22 February 2021

High strength steels offer the potential to lower CO2 emissions in the automotive industry

Researchers from the Department of Materials Science and Engineering have developed a completely new way of making high strength steel that is easy to adapt to mass manufacture.

Microstructure of a fine-grained steel
The left hand image shows the utra-fine grain size (each colour is an individual grain). The right hand image shows the atomic structure (each bright sphere is a atom).

The demand for cars and other road vehicles shows no signs of slowing down, yet legislation applies increasingly stringent control of CO2 emissions. Manufacturers are therefore seeking cost effective ways to reduce the impact that their products are having on the environment.

According to the World Steel Association (www.worldsteel.org), the average car contains 900kg of steel, so any way of reducing this will improve the performance of the vehicle in terms of its environmental impact.

As a result, manufacturers are on the lookout for lightweight components to place into their cars, and this is driving the steady growth of the global automotive advanced high strength steel (AHSS) market. According to the Allied Market Research, in 2018, the AHSS market generated $12.80 billion, and this is estimated to grow to $33.85 billion by 2026, rising at a compound annual growth rate of 13.1% from 2019 to 2026. 

The benefit of using high strength steels is that less material can be used in the vehicle, and so the total weight of components is reduced for the same level of performance.

Advanced high strength steels have been in development for more than four decades, but recent years have seen significant advances, with their strength increasing by 10% every year - a feat that no other material comes anywhere near to matching. Remarkably, this has to be achieved while the cost remains the same. However, this increase in strength has been increasingly difficult to achieve. 

Researchers in the Department of Materials Science and Engineering at the University of Sheffield have delivered a breakthrough that is published this month’s Nature (Gao et al. ‘Facile route to bulk ultrafine-grain steels for high strength and ductility’, Nature, Volume 590 Issue 7845, 11th February 2021 https://www-nature-com.sheffield.idm.oclc.org/articles/s41586-021-03246-3).

The paper describes a completely new way of making high strength steel that is easy to adapt to mass manufacture.

The work, led by Prof Mark Rainforth, with Dr Junheng Gao as the lead researcher, has shown how ultra-fine grained steel can be made to deliver world leading mechanical properties (strength of nearly 2GPa with an elongation of 45% - for comparison, a similar unmodified steel alloy had a strength of ~710MPa).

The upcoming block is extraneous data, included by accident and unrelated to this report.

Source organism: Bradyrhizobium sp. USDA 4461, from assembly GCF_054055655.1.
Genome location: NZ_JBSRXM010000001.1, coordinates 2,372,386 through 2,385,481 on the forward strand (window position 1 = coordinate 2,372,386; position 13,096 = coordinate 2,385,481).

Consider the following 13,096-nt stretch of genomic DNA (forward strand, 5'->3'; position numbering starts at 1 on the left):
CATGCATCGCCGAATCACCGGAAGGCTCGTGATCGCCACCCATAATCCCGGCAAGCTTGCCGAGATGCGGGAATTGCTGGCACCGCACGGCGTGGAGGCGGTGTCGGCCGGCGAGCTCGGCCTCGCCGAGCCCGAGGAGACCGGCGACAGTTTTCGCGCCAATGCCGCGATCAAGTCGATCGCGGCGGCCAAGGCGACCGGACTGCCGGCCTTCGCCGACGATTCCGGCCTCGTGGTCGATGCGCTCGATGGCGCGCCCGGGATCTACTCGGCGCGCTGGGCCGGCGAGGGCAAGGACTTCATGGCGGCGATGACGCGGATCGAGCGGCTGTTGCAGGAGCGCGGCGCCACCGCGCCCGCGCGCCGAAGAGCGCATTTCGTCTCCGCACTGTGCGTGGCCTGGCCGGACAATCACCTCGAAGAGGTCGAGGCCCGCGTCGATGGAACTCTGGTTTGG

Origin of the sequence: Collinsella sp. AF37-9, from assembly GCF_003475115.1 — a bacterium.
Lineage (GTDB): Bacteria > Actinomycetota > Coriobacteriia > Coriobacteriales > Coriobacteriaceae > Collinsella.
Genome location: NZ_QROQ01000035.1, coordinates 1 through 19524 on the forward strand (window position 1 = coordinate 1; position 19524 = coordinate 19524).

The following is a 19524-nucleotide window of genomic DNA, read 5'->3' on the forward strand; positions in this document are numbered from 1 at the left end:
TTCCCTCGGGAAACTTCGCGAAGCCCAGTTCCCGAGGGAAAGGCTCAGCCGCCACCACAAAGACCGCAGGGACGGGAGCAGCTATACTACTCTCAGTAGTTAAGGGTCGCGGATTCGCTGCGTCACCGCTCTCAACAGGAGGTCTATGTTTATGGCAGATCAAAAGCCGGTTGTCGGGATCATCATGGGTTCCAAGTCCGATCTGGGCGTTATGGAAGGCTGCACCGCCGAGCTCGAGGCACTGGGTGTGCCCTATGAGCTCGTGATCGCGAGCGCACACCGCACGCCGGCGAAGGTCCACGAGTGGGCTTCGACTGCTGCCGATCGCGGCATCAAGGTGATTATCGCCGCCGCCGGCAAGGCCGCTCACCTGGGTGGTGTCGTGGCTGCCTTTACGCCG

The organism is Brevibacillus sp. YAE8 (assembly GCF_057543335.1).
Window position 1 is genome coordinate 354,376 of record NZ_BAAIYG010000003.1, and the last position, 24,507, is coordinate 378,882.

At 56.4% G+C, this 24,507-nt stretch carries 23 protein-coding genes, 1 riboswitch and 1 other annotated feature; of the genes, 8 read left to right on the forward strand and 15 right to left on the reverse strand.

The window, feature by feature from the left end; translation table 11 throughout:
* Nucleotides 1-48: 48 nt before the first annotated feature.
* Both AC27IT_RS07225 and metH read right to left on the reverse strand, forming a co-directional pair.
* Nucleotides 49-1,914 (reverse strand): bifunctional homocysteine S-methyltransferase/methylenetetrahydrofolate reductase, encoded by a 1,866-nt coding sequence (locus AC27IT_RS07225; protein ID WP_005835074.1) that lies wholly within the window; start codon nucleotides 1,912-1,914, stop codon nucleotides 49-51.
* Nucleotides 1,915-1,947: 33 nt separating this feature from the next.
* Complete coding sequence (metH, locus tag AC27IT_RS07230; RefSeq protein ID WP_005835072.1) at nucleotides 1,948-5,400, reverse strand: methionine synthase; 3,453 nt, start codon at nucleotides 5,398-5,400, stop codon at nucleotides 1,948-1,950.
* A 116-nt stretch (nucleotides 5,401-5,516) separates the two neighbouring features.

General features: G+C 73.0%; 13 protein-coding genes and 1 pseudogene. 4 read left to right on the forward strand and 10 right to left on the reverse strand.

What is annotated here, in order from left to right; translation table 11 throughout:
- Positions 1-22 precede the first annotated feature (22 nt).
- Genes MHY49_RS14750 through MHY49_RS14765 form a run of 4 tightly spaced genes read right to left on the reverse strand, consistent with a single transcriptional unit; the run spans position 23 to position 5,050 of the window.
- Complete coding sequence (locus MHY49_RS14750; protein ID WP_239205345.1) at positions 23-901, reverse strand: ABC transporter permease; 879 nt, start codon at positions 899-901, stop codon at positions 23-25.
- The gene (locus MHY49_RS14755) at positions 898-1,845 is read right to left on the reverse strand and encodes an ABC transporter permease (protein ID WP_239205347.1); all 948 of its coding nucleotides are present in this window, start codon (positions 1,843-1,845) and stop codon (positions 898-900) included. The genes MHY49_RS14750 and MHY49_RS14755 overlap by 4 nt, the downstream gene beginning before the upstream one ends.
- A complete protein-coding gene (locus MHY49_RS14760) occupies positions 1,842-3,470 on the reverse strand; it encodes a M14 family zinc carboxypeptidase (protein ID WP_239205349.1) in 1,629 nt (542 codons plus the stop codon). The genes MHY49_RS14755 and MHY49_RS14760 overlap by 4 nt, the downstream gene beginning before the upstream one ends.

Chart showing the mechanical properties of Advanced High Strength Steel
Plot of the product of total strength and uniform elongation versus yield strength for high strength steels. Ideally, both properties should be as high as possible. The new Sheffield steels exceed the properties of other high strength steels.

The secret behind this success is the inclusion of an element which is usually avoided in steel production because of detrimental effects it can have on the properties of particular steel compositions.

Copper is normally considered a tramp element that must be removed from the steel making process. But copper is increasingly present with recycled steel and unavoidable by steelmakers wanting to include more recycled materials in their production process. It is therefore important to turn this ‘evil’ into a positive, which is exactly what the research team in Sheffield, alongside international collaborators, have done, paving the way for further light weighting in transport, leading to reduced CO2 emissions. 

The presence of copper results in a rapid precipitation of a copper phase when the steel is heat treated during processing. This phase restricts the growth of grains in the material’s microstructure, leaving an ultrafine-grained microstructure which imparts the high strength and superior ductility, but also enhances the thermal stability of the steel.

The combination of these properties makes these alloys particularly interesting to automotive manufacturers looking to increase their use of lightweight alloys in their vehicles.

Professor Raniforth and Dr Gao have been collaborating with the University of Science and Technology at Bejing, China, (Dr Suihe Jiang and Prof Zhaoping Lu) and the National Institute of Science and Technology, USA, (Dr Huairuo Zhang, Leo Bendersky and Prof Albert Davydov).

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